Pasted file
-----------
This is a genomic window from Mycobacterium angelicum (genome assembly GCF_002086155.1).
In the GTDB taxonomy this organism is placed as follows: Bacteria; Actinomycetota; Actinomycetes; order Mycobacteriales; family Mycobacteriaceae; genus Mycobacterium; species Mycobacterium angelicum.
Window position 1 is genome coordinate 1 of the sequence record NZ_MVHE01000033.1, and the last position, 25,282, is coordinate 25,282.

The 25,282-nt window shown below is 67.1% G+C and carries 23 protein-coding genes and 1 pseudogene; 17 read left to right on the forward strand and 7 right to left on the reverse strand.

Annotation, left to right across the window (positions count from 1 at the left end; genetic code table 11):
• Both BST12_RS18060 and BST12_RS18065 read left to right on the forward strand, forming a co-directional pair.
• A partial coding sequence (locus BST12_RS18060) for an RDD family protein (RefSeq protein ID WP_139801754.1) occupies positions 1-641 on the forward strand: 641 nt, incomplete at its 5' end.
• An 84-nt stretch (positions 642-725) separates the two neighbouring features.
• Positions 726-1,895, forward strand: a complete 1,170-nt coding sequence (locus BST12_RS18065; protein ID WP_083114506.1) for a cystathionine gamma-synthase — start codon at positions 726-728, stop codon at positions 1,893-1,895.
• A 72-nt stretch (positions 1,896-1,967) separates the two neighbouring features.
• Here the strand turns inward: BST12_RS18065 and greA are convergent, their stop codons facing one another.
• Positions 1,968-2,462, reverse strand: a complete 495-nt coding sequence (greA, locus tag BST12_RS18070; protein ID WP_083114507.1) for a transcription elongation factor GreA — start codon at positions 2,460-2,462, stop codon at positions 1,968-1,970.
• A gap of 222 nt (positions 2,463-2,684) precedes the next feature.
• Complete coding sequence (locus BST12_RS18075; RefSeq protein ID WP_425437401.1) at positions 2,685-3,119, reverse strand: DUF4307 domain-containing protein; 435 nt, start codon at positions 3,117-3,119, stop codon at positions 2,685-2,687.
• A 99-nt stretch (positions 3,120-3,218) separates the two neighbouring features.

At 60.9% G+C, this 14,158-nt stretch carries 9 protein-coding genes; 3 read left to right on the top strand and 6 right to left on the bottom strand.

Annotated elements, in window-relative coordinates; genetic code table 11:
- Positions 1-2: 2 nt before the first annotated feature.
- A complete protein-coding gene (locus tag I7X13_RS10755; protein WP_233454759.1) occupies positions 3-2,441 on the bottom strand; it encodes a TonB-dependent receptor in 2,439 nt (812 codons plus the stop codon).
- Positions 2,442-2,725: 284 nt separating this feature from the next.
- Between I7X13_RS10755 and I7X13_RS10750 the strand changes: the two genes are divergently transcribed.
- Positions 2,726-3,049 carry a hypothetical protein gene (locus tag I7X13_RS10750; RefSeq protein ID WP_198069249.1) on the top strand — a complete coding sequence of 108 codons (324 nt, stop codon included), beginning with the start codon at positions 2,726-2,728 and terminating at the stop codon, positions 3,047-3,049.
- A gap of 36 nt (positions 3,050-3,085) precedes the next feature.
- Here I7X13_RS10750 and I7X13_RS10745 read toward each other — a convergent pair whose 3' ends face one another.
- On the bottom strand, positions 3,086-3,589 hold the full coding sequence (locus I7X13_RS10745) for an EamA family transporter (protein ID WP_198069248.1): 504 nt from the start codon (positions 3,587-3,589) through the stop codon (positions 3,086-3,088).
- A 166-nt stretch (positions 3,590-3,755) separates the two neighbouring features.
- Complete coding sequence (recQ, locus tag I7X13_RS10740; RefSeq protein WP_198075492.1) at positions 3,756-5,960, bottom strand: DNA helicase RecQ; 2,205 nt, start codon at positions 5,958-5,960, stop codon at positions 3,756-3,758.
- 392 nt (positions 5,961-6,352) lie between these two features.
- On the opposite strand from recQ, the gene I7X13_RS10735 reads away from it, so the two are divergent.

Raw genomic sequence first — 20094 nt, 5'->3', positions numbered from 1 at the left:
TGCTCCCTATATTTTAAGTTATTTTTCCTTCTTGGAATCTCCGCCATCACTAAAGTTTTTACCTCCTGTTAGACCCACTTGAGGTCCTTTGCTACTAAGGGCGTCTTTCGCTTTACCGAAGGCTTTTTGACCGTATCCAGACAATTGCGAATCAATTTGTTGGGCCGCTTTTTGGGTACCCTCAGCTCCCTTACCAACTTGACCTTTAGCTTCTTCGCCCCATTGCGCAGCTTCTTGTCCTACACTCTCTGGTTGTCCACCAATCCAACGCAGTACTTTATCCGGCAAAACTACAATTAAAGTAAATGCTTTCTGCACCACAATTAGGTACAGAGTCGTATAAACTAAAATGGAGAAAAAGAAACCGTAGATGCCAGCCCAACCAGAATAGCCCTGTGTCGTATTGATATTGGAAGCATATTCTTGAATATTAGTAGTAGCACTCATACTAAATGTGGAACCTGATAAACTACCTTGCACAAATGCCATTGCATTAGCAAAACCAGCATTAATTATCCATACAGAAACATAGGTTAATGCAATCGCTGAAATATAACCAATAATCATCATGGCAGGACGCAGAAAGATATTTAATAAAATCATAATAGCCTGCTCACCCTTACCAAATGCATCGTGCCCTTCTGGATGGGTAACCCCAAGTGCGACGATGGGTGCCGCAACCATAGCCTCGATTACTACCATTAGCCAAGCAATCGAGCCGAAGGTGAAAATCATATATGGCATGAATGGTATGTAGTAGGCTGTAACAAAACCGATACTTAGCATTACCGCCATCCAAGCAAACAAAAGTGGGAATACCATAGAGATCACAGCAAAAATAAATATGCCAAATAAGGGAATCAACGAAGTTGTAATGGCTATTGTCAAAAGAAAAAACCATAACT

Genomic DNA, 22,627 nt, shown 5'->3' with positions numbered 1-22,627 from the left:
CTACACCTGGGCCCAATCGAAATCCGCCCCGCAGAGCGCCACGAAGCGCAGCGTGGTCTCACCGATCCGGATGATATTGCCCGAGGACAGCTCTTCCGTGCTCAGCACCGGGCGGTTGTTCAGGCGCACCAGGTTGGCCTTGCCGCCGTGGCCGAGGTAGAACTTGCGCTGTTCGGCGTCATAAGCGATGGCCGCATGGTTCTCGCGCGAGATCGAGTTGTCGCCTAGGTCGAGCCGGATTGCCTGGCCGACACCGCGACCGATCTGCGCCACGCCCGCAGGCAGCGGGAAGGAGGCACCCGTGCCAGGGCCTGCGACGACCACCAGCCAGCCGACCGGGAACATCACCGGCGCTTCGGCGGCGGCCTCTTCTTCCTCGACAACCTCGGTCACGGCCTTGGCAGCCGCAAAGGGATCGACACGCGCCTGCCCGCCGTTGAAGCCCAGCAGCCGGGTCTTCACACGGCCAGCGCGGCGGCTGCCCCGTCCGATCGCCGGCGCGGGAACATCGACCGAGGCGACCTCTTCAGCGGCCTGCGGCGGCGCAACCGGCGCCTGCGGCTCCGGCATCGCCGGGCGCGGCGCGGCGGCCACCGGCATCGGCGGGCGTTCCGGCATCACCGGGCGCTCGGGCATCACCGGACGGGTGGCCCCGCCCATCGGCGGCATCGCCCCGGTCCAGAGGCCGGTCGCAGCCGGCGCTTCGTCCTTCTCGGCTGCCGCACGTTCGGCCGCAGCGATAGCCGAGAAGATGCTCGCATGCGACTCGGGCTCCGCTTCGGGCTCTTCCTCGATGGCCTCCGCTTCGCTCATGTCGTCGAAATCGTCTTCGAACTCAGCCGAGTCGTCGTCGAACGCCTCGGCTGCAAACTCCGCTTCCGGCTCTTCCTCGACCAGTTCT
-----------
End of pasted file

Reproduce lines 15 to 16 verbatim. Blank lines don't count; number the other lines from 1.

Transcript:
• A 99-nt stretch (positions 3,120-3,218) separates the two neighbouring features.

At 60.9% G+C, this 14,158-nt stretch carries 9 protein-coding genes; 3 read left to right on the top strand and 6 right to left on the bottom strand.